Covid-19 & the flickering lights of Diwali

The mood is a tad upbeat, but the pandemic still sets the agenda. Though the markets are alive, the festive buzz is missing. 2020 has enforced a new template on lives & livelihoods, but then, it is Diwali. So, will it be social mingling or distancing, or a mix? That’s what many are undecided on

Covid-19 & the flickering lights of Diwali

The pandemic has affected the gifting spirit and budget for corporate gifting is down by 30 to 60 per cent.

Diwali is the best of times — a time to celebrate life, to express the joy of living, to forgive, forget and come together, even if momentarily. A festival of giving, bonding, shared joy, marking prosperity or praying for it to Goddess Lakshmi. Splurging and socialising are defining hallmarks. In the corporate world, largesse rules, bonuses and gifts provide the comparative scale. Eat, drink and make merry — it indeed is the best of times. Just that it is 2020, and everything that could go wrong, has.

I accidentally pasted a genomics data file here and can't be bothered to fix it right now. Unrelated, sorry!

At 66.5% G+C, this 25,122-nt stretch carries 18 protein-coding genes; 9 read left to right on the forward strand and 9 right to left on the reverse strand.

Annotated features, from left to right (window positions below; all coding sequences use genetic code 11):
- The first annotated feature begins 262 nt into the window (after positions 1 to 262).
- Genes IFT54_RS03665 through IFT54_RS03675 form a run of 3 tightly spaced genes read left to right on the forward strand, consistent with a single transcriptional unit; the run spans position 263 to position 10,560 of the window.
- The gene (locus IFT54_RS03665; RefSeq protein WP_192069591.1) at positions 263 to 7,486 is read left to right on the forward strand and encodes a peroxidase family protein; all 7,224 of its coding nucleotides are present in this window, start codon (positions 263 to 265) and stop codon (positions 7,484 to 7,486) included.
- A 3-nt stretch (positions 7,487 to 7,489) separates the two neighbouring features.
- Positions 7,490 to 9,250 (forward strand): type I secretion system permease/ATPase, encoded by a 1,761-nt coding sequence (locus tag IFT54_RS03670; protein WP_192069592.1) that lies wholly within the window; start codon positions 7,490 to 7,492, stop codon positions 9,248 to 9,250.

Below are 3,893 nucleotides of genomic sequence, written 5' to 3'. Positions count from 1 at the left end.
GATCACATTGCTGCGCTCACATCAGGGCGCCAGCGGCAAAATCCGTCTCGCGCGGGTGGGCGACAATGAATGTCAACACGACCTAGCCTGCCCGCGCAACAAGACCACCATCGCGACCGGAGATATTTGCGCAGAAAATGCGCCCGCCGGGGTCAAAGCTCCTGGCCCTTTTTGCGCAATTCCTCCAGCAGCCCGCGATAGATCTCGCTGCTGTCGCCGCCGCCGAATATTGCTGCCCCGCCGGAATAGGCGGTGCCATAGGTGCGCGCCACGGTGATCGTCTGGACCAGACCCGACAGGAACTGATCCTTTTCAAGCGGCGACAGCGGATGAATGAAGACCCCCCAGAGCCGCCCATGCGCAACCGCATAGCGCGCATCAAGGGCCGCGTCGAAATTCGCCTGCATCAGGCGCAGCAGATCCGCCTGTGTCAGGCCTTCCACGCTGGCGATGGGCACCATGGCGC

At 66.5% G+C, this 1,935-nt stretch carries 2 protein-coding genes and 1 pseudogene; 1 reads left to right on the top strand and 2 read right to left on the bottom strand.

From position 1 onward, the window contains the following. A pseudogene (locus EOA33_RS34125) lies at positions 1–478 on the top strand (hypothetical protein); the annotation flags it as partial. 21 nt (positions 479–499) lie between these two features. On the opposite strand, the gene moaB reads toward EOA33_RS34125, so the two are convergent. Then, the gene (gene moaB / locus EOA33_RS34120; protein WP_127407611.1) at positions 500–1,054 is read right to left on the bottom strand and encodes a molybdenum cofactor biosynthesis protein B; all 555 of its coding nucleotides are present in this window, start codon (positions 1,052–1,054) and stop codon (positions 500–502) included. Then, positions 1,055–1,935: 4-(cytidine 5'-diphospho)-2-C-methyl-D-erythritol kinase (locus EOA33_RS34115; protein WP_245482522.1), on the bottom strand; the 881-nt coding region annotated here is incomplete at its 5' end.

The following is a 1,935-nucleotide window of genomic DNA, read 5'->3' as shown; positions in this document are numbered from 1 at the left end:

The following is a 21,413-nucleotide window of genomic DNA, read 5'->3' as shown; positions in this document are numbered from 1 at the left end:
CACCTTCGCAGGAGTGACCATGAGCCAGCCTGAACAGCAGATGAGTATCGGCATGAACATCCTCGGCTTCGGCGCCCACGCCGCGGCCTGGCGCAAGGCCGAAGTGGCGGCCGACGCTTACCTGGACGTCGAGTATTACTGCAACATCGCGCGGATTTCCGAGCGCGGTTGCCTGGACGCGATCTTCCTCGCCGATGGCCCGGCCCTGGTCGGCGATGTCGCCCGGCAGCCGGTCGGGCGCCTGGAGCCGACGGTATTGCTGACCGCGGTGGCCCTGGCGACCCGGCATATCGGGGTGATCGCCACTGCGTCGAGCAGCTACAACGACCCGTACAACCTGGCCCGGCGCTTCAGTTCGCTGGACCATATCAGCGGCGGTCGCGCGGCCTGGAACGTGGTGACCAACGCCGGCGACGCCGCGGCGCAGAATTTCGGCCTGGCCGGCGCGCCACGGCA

Business for Chinese and Indian lights during Diwali is likely to be down by 30 to 40 pc.

The shadow of pandemic looms large over one festival the whole of India, markets, the economy look forward to. Lay-offs, salary cuts, fear of losing jobs have all added to the lockdown and unlocking blues.

 Car deliveries increased during the Navratras.

Despite the gloom, there is a visible buzz in the bazaars and lit-up markets, though traders say the pick-up in sales is below expectation. Many have not stocked up on Diwali goodies or have placed minimal orders. However, some are hopeful that shops would do better business in the fortnight ahead in the absence of Diwali melas.